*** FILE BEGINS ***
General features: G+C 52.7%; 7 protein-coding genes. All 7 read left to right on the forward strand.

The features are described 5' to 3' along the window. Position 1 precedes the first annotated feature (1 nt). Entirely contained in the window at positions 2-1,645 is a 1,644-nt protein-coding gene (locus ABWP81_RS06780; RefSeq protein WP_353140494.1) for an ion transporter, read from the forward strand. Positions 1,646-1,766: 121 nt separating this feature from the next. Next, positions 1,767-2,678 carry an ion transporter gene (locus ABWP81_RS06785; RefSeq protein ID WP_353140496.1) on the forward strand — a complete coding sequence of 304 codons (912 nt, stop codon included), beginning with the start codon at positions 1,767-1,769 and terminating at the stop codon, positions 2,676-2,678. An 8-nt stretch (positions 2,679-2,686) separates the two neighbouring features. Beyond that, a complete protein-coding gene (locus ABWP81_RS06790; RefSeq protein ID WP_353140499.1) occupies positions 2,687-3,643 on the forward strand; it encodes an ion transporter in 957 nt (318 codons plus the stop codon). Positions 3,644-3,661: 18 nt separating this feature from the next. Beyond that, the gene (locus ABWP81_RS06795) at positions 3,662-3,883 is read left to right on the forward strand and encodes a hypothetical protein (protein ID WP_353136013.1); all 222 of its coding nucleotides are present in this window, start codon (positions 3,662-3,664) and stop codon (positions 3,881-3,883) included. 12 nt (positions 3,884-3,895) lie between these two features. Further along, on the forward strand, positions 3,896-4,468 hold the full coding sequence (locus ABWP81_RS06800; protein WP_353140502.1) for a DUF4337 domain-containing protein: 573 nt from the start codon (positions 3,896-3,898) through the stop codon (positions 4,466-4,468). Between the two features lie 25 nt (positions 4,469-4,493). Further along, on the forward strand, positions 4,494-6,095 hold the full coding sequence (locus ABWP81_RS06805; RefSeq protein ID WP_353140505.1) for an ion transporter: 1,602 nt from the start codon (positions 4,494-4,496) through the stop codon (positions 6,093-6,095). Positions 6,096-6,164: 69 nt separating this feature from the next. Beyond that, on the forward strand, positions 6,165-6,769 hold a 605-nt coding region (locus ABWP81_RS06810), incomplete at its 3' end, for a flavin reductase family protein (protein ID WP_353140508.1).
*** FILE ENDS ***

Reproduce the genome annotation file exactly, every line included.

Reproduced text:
General features: G+C 52.7%; 7 protein-coding genes. All 7 read left to right on the forward strand.

The features are described 5' to 3' along the window. Position 1 precedes the first annotated feature (1 nt). Entirely contained in the window at positions 2-1,645 is a 1,644-nt protein-coding gene (locus ABWP81_RS06780; RefSeq protein WP_353140494.1) for an ion transporter, read from the forward strand. Positions 1,646-1,766: 121 nt separating this feature from the next. Next, positions 1,767-2,678 carry an ion transporter gene (locus ABWP81_RS06785; RefSeq protein ID WP_353140496.1) on the forward strand — a complete coding sequence of 304 codons (912 nt, stop codon included), beginning with the start codon at positions 1,767-1,769 and terminating at the stop codon, positions 2,676-2,678. An 8-nt stretch (positions 2,679-2,686) separates the two neighbouring features. Beyond that, a complete protein-coding gene (locus ABWP81_RS06790; RefSeq protein ID WP_353140499.1) occupies positions 2,687-3,643 on the forward strand; it encodes an ion transporter in 957 nt (318 codons plus the stop codon). Positions 3,644-3,661: 18 nt separating this feature from the next. Beyond that, the gene (locus ABWP81_RS06795) at positions 3,662-3,883 is read left to right on the forward strand and encodes a hypothetical protein (protein ID WP_353136013.1); all 222 of its coding nucleotides are present in this window, start codon (positions 3,662-3,664) and stop codon (positions 3,881-3,883) included. 12 nt (positions 3,884-3,895) lie between these two features. Further along, on the forward strand, positions 3,896-4,468 hold the full coding sequence (locus ABWP81_RS06800; protein WP_353140502.1) for a DUF4337 domain-containing protein: 573 nt from the start codon (positions 3,896-3,898) through the stop codon (positions 4,466-4,468). Between the two features lie 25 nt (positions 4,469-4,493). Further along, on the forward strand, positions 4,494-6,095 hold the full coding sequence (locus ABWP81_RS06805; RefSeq protein ID WP_353140505.1) for an ion transporter: 1,602 nt from the start codon (positions 4,494-4,496) through the stop codon (positions 6,093-6,095). Positions 6,096-6,164: 69 nt separating this feature from the next. Beyond that, on the forward strand, positions 6,165-6,769 hold a 605-nt coding region (locus ABWP81_RS06810), incomplete at its 3' end, for a flavin reductase family protein (protein ID WP_353140508.1).